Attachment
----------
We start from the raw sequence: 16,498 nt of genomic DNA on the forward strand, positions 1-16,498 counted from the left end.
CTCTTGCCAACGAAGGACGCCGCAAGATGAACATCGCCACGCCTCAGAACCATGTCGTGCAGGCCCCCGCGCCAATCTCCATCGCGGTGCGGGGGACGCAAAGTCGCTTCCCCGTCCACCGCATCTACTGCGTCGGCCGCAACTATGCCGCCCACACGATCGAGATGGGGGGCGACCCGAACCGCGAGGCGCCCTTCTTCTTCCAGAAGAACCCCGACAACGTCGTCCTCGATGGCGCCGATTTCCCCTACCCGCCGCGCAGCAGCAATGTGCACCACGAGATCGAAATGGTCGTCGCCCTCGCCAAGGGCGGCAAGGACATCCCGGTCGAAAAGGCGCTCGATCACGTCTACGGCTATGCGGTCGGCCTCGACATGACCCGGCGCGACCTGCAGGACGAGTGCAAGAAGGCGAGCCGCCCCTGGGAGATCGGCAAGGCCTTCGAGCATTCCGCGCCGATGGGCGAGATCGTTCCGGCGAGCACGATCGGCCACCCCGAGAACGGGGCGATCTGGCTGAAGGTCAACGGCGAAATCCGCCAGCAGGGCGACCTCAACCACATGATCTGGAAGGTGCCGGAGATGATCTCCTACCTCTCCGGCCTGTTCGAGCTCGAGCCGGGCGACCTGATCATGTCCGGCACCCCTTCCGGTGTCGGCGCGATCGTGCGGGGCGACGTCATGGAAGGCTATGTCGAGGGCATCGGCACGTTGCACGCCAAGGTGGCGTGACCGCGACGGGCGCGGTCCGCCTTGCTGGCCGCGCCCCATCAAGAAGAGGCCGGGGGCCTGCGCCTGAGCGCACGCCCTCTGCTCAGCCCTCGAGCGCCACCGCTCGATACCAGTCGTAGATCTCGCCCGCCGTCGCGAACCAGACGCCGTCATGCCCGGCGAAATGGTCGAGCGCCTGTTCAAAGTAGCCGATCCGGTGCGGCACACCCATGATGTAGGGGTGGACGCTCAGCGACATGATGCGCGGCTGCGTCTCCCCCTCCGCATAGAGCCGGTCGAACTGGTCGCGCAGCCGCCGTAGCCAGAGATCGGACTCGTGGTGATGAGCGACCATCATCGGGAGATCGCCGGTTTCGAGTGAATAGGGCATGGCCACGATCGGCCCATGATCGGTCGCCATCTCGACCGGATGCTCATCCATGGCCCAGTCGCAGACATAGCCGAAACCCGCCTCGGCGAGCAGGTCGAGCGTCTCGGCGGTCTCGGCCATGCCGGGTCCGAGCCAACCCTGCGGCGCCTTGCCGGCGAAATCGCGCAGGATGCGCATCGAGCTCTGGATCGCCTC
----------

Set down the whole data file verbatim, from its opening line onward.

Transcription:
We start from the raw sequence: 16,498 nt of genomic DNA on the forward strand, positions 1-16,498 counted from the left end.
CTCTTGCCAACGAAGGACGCCGCAAGATGAACATCGCCACGCCTCAGAACCATGTCGTGCAGGCCCCCGCGCCAATCTCCATCGCGGTGCGGGGGACGCAAAGTCGCTTCCCCGTCCACCGCATCTACTGCGTCGGCCGCAACTATGCCGCCCACACGATCGAGATGGGGGGCGACCCGAACCGCGAGGCGCCCTTCTTCTTCCAGAAGAACCCCGACAACGTCGTCCTCGATGGCGCCGATTTCCCCTACCCGCCGCGCAGCAGCAATGTGCACCACGAGATCGAAATGGTCGTCGCCCTCGCCAAGGGCGGCAAGGACATCCCGGTCGAAAAGGCGCTCGATCACGTCTACGGCTATGCGGTCGGCCTCGACATGACCCGGCGCGACCTGCAGGACGAGTGCAAGAAGGCGAGCCGCCCCTGGGAGATCGGCAAGGCCTTCGAGCATTCCGCGCCGATGGGCGAGATCGTTCCGGCGAGCACGATCGGCCACCCCGAGAACGGGGCGATCTGGCTGAAGGTCAACGGCGAAATCCGCCAGCAGGGCGACCTCAACCACATGATCTGGAAGGTGCCGGAGATGATCTCCTACCTCTCCGGCCTGTTCGAGCTCGAGCCGGGCGACCTGATCATGTCCGGCACCCCTTCCGGTGTCGGCGCGATCGTGCGGGGCGACGTCATGGAAGGCTATGTCGAGGGCATCGGCACGTTGCACGCCAAGGTGGCGTGACCGCGACGGGCGCGGTCCGCCTTGCTGGCCGCGCCCCATCAAGAAGAGGCCGGGGGCCTGCGCCTGAGCGCACGCCCTCTGCTCAGCCCTCGAGCGCCACCGCTCGATACCAGTCGTAGATCTCGCCCGCCGTCGCGAACCAGACGCCGTCATGCCCGGCGAAATGGTCGAGCGCCTGTTCAAAGTAGCCGATCCGGTGCGGCACACCCATGATGTAGGGGTGGACGCTCAGCGACATGATGCGCGGCTGCGTCTCCCCCTCCGCATAGAGCCGGTCGAACTGGTCGCGCAGCCGCCGTAGCCAGAGATCGGACTCGTGGTGATGAGCGACCATCATCGGGAGATCGCCGGTTTCGAGTGAATAGGGCATGGCCACGATCGGCCCATGATCGGTCGCCATCTCGACCGGATGCTCATCCATGGCCCAGTCGCAGACATAGCCGAAACCCGCCTCGGCGAGCAGGTCGAGCGTCTCGGCGGTCTCGGCCATGCCGGGTCCGAGCCAACCCTGCGGCGCCTTGCCGGCGAAATCGCGCAGGATGCGCATCGAGCTCTGGATCGCCTC